The sacking of a government adviser on drugs policy, David Nutt, late last year, upset many assumptions about science and politics. Nutt claimed that cannabis was less harmful than alcohol or tobacco.
This led the home secretary, Alan Johnson, to insist that “Professor Nutt cannot be both a government adviser and a campaigner against government policy”. “My sacking” replied Nutt “has cast a huge shadow over the relationship of science to policy”.
Those who know the fraught history of politicians’ dealings with scientists were less surprised. Professor David Edgerton of Imperial College London has studied this relationship in many spheres. Scientists, he says, often “want to present a picture of politicians and government not listening”.
And yet during the first half of the 20th century, scientific advice steadily became part of the routine of policy-making in many areas, such as agriculture, health and defence. Formidable advisers entered the heart of government. Frederick Lindemann, later Lord Cherwell, was an Oxford physicist and close confidant of Winston Churchill, central to wartime decision-making as a filter for all the advice directed towards Churchill. From 1942 he was in the cabinet.
What made him especially influential was his understanding that scientific advice was only part of the policy-making equation, needing to be set against other social and political factors. As an example, Edgerton points out that when some scientists advised an alteration in national diet to ensure particular vitamin and mineral content, Lindemann insisted that government should strive to keep conventional foods available to sustain morale.
The government scientist became a more established figure after the war. Military research and procurement was central – part of what Edgerton has termed the “warfare state” which existed alongside the welfare state. In the 1960s and 1970s, politicians hoped that scientific expertise directed by government would promote innovation and economic growth.
But aspiring to ‘pick winners’ in the economy had very limited success. Concorde, the technologically impressive but commercially futile Anglo-French aircraft, symbolised a political-scientific ambition that proved illusory – and, since 1979, governments have been happy to let the market decide which scientific innovations merit investment.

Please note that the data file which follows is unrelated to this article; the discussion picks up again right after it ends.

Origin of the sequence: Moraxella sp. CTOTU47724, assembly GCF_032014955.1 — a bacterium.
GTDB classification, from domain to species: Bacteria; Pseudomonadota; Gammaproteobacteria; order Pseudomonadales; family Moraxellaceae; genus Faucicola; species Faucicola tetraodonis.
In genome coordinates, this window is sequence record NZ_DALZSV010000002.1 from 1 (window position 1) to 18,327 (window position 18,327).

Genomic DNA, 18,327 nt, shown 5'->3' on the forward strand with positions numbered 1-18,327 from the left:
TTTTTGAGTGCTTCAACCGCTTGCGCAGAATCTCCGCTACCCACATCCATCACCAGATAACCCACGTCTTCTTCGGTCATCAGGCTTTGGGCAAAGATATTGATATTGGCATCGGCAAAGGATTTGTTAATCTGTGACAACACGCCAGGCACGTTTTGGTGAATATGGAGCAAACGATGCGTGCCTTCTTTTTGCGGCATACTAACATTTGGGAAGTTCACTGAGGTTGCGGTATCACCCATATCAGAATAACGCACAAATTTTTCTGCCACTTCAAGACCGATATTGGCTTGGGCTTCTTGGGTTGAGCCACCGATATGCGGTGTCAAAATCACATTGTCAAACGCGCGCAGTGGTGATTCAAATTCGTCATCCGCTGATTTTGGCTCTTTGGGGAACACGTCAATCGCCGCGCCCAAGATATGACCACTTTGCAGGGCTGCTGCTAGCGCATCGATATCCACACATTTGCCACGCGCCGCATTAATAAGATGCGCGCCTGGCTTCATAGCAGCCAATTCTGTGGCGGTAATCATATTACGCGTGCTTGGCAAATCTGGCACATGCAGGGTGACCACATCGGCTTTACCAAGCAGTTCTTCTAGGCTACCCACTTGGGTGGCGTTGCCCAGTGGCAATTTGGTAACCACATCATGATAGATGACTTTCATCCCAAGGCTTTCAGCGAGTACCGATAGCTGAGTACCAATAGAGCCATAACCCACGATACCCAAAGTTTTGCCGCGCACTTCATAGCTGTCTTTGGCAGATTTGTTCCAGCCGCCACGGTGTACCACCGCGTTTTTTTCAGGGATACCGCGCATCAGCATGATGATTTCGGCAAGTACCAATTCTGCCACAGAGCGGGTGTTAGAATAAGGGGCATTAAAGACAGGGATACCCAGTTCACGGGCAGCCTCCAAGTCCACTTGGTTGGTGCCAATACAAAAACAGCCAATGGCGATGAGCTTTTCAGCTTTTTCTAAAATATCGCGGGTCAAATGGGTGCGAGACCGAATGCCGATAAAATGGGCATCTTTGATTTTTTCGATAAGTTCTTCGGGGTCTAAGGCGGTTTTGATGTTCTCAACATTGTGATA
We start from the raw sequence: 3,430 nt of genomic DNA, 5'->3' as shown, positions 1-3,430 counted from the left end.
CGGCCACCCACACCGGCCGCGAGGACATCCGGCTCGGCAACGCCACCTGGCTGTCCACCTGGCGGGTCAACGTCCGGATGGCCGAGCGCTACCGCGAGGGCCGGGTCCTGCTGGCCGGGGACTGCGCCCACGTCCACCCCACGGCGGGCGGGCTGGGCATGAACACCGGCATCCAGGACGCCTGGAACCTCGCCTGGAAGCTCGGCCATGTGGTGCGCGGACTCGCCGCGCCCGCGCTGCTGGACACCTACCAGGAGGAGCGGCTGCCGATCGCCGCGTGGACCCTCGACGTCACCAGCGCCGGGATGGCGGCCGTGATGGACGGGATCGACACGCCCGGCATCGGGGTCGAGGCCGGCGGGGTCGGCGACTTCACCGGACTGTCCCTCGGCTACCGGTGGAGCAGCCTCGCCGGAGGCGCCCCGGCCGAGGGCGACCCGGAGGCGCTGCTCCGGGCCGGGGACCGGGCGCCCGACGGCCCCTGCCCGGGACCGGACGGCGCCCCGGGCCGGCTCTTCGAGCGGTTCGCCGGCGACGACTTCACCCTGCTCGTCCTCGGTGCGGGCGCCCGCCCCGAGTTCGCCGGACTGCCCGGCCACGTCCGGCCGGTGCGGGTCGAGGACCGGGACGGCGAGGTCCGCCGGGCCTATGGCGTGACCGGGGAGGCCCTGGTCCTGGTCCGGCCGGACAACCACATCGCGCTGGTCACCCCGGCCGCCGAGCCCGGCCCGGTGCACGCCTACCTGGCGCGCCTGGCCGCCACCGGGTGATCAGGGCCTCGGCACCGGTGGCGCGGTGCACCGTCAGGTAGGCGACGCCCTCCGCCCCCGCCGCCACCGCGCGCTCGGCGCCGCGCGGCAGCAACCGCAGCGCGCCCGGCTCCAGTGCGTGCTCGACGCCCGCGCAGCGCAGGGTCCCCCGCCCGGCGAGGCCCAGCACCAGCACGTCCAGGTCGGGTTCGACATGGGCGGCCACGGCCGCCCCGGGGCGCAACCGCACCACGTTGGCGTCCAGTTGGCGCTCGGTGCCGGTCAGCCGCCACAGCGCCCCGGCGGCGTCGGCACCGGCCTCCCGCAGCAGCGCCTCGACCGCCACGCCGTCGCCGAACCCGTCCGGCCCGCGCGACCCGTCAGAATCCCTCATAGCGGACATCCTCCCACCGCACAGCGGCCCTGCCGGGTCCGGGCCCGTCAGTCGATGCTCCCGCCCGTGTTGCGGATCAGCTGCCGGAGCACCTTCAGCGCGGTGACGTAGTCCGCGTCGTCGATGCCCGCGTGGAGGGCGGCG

However, says David Edgerton, we can still hear echoes from that more interventionist era when politicians insist “we need more innovation” or “we need more scientific research”. Concern about climate change has prompted repeated calls for a ‘green revolution’ in production. Gordon Brown even spoke of “no less than a fourth technological revolution”, after the steam engine, the internal combustion engine and the microprocessor.
But the ghost of past failures in state-sponsored industrial policy is potent. Modern governments remain reluctant to back what they see as desirable innovation and scientific research with substantial public money.
The relationship with scientists has also changed in those fields where politicians recognise they do need expert advice more than ever – for example, public health. Earlier, it might have reflected more of an instinctive deference towards ‘the men in white coats’. That deference has declined.
What’s more, politicians have become acutely aware that public opinion on drugs, food safety, vaccination or sexual health may push in a different direction to that received from their advisers. Scientific advice can also be a shifting, cautious, inconclusive matter for politicians seeking straightforward solutions, pithy sound bites and absolute protection from risk.
So while the relationship between politicians and scientists has become more extensive, the politics of scientific advice have become more complex and controversial. Different kinds of scientist have emerged to offer competing advice – academics, commercial researchers and Whitehall employees are just some of the many voices that vie for attention.
Part of the problem, concludes David Edgerton, is that we too often take ‘science’ to be wholly independent of the state and politics, and vice versa. Scientists who feel ignored, and politicians who reject inconvenient advice, regularly prove the point.
Chris Bowlby is a presenter on BBC radio, specialising in history.
This feature was first published in the April 2009 issue of BBC History Magazine.
This series is produced with History & Policy. You can find out more about them and read their papers at www.historyandpolicy.org.